Lynne Tillman. Photo by Michel Delsol. Courtesy of Harcourt Brace.
Elizabeth, the audacious heroine of No Lease on Life, would like to murder, preferably by knife or strangulation—pleading temporary insanity—the crusty junkies and skinheads who inhabit her tenement street. Not the drug dealers, prostitutes, and small businessmen who work the street, they at least have a purpose. But as Tillman posits in her epigraph: “Be not forgetful to entertain strangers,/ for thereby some have entertained angels unawares” (Hebrews 13:2).
Plagued by the homeless sleeping and defecating in her vestibule; yuppies shooting up in her hallway; the endless wail of sirens; late-night revelers; boom boxes and car alarms, Elizabeth’s droll tale of a white middle-class girl in New York City’s downwardly mobile slum recalls the humor of both Kafka and Woody Allen. Tillman’s secondary characters rant like Woody Allen’s while the novel’s tenants occupy an endless duration of poverty and a faceless, intransigent bureaucracy straight out of The Trial. It is no wonder that Elizabeth cannot sleep. Or that her proofreading job seems to be the only way she can effect any change, albeit with punctuation.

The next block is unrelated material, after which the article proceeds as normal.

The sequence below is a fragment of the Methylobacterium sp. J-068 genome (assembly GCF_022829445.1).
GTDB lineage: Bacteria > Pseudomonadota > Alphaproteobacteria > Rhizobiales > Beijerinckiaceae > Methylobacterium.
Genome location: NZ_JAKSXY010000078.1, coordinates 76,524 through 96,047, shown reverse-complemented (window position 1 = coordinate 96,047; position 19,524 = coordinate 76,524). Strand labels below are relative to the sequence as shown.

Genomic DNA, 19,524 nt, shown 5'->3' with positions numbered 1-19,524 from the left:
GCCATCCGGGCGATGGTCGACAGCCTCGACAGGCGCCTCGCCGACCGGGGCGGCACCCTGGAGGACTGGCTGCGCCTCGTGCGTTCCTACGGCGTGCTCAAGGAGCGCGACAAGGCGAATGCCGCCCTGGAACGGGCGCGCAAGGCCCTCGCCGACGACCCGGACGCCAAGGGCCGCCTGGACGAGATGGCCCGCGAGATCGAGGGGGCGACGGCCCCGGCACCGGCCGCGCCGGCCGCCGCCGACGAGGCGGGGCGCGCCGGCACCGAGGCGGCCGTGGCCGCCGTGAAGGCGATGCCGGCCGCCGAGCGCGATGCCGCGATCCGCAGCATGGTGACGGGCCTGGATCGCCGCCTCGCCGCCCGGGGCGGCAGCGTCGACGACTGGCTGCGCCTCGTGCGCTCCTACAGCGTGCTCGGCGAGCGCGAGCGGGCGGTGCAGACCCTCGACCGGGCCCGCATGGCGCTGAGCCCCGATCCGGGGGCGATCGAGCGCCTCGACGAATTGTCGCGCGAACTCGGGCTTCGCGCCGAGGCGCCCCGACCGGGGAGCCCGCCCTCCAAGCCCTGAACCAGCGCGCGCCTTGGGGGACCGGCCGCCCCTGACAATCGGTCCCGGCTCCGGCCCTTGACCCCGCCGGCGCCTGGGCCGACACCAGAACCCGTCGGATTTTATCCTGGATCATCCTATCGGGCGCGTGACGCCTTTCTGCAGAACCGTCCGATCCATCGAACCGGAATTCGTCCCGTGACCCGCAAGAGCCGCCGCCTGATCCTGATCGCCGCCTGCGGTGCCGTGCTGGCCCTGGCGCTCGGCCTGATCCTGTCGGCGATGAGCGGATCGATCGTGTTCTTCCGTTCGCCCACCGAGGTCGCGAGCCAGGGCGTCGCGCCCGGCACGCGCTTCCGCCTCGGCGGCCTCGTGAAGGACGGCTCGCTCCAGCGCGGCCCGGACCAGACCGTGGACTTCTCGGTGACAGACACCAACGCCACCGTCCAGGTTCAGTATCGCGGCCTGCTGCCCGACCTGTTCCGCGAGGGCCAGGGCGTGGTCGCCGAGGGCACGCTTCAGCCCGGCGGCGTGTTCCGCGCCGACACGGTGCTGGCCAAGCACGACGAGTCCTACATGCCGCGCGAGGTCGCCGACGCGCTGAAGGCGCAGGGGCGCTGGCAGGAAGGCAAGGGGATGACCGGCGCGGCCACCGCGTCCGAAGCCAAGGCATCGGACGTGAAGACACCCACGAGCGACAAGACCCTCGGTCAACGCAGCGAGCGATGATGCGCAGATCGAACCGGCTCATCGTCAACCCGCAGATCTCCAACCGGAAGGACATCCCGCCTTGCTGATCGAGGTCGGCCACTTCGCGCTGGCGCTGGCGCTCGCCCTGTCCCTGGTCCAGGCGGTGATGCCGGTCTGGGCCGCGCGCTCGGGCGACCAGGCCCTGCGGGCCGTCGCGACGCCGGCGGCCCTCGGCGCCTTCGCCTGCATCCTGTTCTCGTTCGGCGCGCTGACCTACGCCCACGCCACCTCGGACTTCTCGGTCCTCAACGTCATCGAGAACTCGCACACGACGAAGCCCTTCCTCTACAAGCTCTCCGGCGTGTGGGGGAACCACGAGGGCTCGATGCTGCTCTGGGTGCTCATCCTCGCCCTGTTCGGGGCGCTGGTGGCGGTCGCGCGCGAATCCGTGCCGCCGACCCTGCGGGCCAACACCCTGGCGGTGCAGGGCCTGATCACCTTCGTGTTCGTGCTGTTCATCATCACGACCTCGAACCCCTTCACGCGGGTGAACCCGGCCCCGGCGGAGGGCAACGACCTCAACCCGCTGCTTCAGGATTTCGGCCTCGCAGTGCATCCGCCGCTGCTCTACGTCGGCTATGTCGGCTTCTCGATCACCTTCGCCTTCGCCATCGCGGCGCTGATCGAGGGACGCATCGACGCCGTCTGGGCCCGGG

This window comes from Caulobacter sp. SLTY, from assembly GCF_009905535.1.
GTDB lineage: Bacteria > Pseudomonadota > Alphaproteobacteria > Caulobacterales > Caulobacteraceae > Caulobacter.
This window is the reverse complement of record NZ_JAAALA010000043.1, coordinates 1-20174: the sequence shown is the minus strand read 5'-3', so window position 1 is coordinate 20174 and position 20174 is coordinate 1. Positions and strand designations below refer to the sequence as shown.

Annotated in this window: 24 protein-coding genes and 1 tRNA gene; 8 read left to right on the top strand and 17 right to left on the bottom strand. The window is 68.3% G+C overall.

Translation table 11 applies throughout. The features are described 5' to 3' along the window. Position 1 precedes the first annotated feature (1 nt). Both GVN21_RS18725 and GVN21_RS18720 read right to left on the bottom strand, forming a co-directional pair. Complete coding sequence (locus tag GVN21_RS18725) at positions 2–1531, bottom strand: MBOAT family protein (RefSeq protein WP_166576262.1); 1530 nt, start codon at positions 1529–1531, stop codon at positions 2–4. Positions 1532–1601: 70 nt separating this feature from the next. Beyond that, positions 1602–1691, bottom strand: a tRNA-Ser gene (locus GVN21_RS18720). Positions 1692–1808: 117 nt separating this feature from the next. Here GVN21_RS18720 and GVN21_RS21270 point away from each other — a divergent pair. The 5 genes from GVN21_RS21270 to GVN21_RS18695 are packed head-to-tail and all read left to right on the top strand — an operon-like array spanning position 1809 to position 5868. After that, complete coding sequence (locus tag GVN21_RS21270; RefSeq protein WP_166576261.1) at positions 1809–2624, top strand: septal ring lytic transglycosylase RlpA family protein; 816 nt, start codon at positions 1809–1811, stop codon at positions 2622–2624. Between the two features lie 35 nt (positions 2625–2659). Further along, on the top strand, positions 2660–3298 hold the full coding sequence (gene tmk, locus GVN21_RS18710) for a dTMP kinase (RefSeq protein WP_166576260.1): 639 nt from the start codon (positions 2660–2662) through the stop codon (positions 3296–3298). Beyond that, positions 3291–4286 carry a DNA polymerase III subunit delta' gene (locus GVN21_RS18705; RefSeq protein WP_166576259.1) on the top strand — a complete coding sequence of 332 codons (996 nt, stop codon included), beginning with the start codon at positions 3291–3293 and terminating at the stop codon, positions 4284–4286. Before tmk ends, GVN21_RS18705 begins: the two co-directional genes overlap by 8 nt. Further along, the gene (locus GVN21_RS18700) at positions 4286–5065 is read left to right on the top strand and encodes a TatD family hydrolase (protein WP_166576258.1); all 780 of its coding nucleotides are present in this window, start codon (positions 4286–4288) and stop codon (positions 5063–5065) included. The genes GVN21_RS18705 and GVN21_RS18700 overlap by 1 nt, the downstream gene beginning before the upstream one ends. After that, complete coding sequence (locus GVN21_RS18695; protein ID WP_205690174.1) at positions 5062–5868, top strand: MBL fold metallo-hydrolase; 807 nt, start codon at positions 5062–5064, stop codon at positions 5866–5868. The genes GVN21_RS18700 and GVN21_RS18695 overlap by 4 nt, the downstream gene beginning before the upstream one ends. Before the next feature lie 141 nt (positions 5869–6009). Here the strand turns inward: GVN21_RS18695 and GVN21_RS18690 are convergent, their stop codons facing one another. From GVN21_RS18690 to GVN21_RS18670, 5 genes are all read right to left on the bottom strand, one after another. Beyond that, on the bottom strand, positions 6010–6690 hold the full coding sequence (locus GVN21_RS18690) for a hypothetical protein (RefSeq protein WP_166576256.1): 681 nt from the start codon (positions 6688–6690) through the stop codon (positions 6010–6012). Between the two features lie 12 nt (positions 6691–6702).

Tillman punctuates Elizabeth’s wry opinions with ethnic jokes so demeaning in their stereotypical assumptions, so dead on in the way we view each other, that they become quintessentially American. What the middle class wants to forget is where they’ve come from, what our self-deprecating unconscious, our jokes, reveal is that we cannot. Which in the end is what this wonderfully eccentric and witty novel does so well. Like the other America, the land of the trapped, desperate, and destitute, it haunts us at every turn.
No Lease on Life will be published by Harcourt Brace in February.